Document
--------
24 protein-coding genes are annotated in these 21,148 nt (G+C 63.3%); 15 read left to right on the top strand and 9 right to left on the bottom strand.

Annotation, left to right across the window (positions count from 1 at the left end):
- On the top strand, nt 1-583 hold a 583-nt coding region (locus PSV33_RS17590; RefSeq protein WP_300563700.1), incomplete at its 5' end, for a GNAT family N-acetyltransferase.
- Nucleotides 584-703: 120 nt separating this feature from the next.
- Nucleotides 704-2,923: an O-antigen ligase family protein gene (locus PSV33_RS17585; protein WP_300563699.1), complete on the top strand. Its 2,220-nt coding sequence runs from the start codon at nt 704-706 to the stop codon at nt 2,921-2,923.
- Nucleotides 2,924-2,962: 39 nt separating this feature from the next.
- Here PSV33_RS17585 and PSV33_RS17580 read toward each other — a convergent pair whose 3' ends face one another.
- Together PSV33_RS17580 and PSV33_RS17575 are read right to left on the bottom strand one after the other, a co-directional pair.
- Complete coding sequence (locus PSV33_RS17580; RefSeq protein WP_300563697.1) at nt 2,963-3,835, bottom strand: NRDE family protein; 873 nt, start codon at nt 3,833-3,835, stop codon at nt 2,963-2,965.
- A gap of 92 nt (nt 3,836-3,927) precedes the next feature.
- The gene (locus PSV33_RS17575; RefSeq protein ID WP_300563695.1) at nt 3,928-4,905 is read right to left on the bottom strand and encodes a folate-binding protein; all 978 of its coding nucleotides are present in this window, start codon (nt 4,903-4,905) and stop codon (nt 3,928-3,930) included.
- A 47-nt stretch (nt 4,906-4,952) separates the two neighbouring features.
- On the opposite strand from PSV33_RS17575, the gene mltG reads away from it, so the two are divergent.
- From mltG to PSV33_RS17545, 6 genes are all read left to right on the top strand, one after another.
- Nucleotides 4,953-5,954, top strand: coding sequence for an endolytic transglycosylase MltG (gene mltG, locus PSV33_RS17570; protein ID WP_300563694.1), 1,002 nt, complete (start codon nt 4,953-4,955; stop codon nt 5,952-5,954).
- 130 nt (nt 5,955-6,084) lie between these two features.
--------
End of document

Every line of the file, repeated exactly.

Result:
24 protein-coding genes are annotated in these 21,148 nt (G+C 63.3%); 15 read left to right on the top strand and 9 right to left on the bottom strand.

Annotation, left to right across the window (positions count from 1 at the left end):
- On the top strand, nt 1-583 hold a 583-nt coding region (locus PSV33_RS17590; RefSeq protein WP_300563700.1), incomplete at its 5' end, for a GNAT family N-acetyltransferase.
- Nucleotides 584-703: 120 nt separating this feature from the next.
- Nucleotides 704-2,923: an O-antigen ligase family protein gene (locus PSV33_RS17585; protein WP_300563699.1), complete on the top strand. Its 2,220-nt coding sequence runs from the start codon at nt 704-706 to the stop codon at nt 2,921-2,923.
- Nucleotides 2,924-2,962: 39 nt separating this feature from the next.
- Here PSV33_RS17585 and PSV33_RS17580 read toward each other — a convergent pair whose 3' ends face one another.
- Together PSV33_RS17580 and PSV33_RS17575 are read right to left on the bottom strand one after the other, a co-directional pair.
- Complete coding sequence (locus PSV33_RS17580; RefSeq protein WP_300563697.1) at nt 2,963-3,835, bottom strand: NRDE family protein; 873 nt, start codon at nt 3,833-3,835, stop codon at nt 2,963-2,965.
- A gap of 92 nt (nt 3,836-3,927) precedes the next feature.
- The gene (locus PSV33_RS17575; RefSeq protein ID WP_300563695.1) at nt 3,928-4,905 is read right to left on the bottom strand and encodes a folate-binding protein; all 978 of its coding nucleotides are present in this window, start codon (nt 4,903-4,905) and stop codon (nt 3,928-3,930) included.
- A 47-nt stretch (nt 4,906-4,952) separates the two neighbouring features.
- On the opposite strand from PSV33_RS17575, the gene mltG reads away from it, so the two are divergent.
- From mltG to PSV33_RS17545, 6 genes are all read left to right on the top strand, one after another.
- Nucleotides 4,953-5,954, top strand: coding sequence for an endolytic transglycosylase MltG (gene mltG, locus PSV33_RS17570; protein ID WP_300563694.1), 1,002 nt, complete (start codon nt 4,953-4,955; stop codon nt 5,952-5,954).
- 130 nt (nt 5,955-6,084) lie between these two features.